Please be advised right at the outset of this column that I’ll never be playing any of these songs at my gigs. Ever. That being said, when I write one of these “Songs I Hate” missives, I must state beforehand, for your own protection: WARNING — this column may induce your brain to remember potentially unpleasant and cheesy music! And remember, these are only my opinions — your mileage may vary!
“Bang A Gong (Get It On)” – T. Rex. I know I’m going to get a lot of grief from classic rock aficionados who love this song. They’re going to tell me how talented Marc Bolan was as a guitarist and artist. They’ll put forth how he pioneered glam rock and helped make glitter and feather boas de rigueur on stage starting in 1971. They’ll opine about the tragedy of his way-too-young death and dream about the music that might have been. I’ll just say that I’ve heard “Bang A Gong” just two thousand too many times.
Let’s look at the insightful lyrics: “Well you’re slim and you’re weak / You’ve got the teeth of the hydra upon you.” And these: “Well you’re built like a car / You’ve got a hubcap diamond star halo / You’re dirty, sweet and you’re my girl.”
So what does this actually mean? She’s slim and weak — but she has the teeth of the hydra. Is she an emaciated malnourished patient who also needs to visit an orthodontist? And then this non sequitur: first, she’s slim; next, she’s built like a car. And has a hubcap diamond star halo (whatever piece of headgear that might be). She needs a bath, but she’s nice. This song is chock full of contradictory metaphors and (I assume) euphemisms about a woman’s sexiness. It just goes to show that modern hip-hop does not have a monopoly on hideous lyrics. And it brings us to our next alleged song…
“WAP” – Cardi B. The less written about this “song,” the better. Actually, I really can’t cite any of the “WAP” lyrics in a column that’s destined for a newspaper that’s published as a local family-friendly publication. This aural garbage is one of the most popular “songs” of the past two years. That says something about the modern music listener, although no one really just listens to music any more. Back in music’s Golden Era, we would buy records and have album listening parties where people actually listened to the music! What a concept! Why anyone, however, would actually want to hear this detritus is beyond me. Although Richard Cheese’s version does have a couple of redeeming qualities…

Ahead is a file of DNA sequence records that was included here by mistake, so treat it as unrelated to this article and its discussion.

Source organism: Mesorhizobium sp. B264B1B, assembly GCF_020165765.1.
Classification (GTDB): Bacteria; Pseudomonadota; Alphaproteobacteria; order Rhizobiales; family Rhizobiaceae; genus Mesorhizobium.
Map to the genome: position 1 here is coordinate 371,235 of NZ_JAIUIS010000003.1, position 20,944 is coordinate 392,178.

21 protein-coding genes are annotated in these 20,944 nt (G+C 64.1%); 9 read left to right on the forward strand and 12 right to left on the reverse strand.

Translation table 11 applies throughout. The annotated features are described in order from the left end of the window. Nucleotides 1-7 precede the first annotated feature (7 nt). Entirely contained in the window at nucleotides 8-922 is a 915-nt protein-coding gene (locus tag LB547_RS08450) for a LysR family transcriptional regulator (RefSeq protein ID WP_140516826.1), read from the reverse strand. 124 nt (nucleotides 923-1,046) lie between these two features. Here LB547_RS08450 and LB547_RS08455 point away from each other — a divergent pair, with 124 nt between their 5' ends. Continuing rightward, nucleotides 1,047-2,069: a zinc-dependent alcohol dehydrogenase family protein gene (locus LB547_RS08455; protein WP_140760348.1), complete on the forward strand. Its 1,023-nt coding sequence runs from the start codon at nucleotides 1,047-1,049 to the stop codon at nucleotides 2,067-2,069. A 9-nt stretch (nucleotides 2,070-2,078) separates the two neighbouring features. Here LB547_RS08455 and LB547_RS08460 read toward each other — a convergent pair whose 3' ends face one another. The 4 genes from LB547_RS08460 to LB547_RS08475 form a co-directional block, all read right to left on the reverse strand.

“Cotton Eye Joe” – Rednex. Based on the old song “Cotton-Eyed Joe” that’s older than the American Civil War, this techno-popped-up version is about as annoying a waste of sound waves as one can find. While the song’s origins are lost to history, the meaning of how one gets to be “cotton-eyed” is quite interesting. From Wikipedia: “A list of the possible meanings of the term ‘cotton-eyed’ that have been proposed includes: to be drunk on moonshine, or to have been blinded by drinking wood alcohol, turning the eyes milky white; a black person with very light blue eyes; someone whose eyes were milky white from bacterial infections of trachoma or syphilis, cataracts or glaucoma; or the contrast of dark skin tone around white eyeballs in black people.”
The song remained popular for way more than 100 years, with different recorded and live versions inspiring couples to hit the floor in barn dances throughout the South. It certainly inspired Swedish Eurodance group Rednex to mix traditional American country and folk music with modern dance music. While sometimes these fusion experiments work, this certainly was not one of those times. Who could have foreseen that this mix just might not work? Hmm…
“Tie Me Kangaroo Down, Sport” – Rolf Harris. Just the mere mention of this should probably send you into uncontrollable spasms.
“She Bangs” – Ricky Martin. The William Hung version was more entertaining.
“Rico Suave” – Gerardo. Sorry — you were neither.
“MMMBop” – Hanson. Let’s, just for a moment, ponder these weighty lyrics: “Mmmbop, ba duba dop, Ba du bop, ba duba dop, Ba du bop, ba duba dop, Ba du, oh yeah.” This makes Stevie Nicks’ “Edge of Seventeen” sound like freakin’ Shakespeare.
If you lasted this long, congratulations. You’ve reached the end, for now. There are still so many more songs like this that will have to wait for a future column. Until then, let’s all sing a rousing chorus of “Achy Breaky Heart.”
Catch John Wednesdays at Herbie’s, Thursdays at Sparky’s Landing, this Friday on Facebook Live for his Social Distancing Concert, and Saturday night at the Key Colony Inn. Music available wherever you get your streaming. www.facebook.com/john.bartus